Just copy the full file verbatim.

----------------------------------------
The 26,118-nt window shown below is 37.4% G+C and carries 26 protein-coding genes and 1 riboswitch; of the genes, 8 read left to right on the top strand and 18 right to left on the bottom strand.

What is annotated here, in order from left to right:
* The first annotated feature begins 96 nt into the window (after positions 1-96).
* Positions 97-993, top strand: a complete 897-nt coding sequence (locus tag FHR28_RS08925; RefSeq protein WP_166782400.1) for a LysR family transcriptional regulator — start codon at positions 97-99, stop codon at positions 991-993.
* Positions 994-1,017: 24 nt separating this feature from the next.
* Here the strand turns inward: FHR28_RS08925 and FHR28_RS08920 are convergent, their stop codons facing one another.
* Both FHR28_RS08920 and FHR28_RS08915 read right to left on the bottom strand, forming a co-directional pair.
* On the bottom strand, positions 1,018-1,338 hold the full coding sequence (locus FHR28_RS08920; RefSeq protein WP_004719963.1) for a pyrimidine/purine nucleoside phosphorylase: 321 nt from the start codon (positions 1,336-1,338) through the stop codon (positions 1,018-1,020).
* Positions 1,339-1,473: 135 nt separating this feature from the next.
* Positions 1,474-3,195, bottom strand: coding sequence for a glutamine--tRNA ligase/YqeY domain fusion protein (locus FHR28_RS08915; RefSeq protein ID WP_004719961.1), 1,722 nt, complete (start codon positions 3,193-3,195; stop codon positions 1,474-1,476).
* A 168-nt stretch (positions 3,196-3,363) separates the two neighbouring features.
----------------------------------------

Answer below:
The 26,118-nt window shown below is 37.4% G+C and carries 26 protein-coding genes and 1 riboswitch; of the genes, 8 read left to right on the top strand and 18 right to left on the bottom strand.

What is annotated here, in order from left to right:
* The first annotated feature begins 96 nt into the window (after positions 1-96).
* Positions 97-993, top strand: a complete 897-nt coding sequence (locus tag FHR28_RS08925; RefSeq protein WP_166782400.1) for a LysR family transcriptional regulator — start codon at positions 97-99, stop codon at positions 991-993.
* Positions 994-1,017: 24 nt separating this feature from the next.
* Here the strand turns inward: FHR28_RS08925 and FHR28_RS08920 are convergent, their stop codons facing one another.
* Both FHR28_RS08920 and FHR28_RS08915 read right to left on the bottom strand, forming a co-directional pair.
* On the bottom strand, positions 1,018-1,338 hold the full coding sequence (locus FHR28_RS08920; RefSeq protein WP_004719963.1) for a pyrimidine/purine nucleoside phosphorylase: 321 nt from the start codon (positions 1,336-1,338) through the stop codon (positions 1,018-1,020).
* Positions 1,339-1,473: 135 nt separating this feature from the next.
* Positions 1,474-3,195, bottom strand: coding sequence for a glutamine--tRNA ligase/YqeY domain fusion protein (locus FHR28_RS08915; RefSeq protein ID WP_004719961.1), 1,722 nt, complete (start codon positions 3,193-3,195; stop codon positions 1,474-1,476).
* A 168-nt stretch (positions 3,196-3,363) separates the two neighbouring features.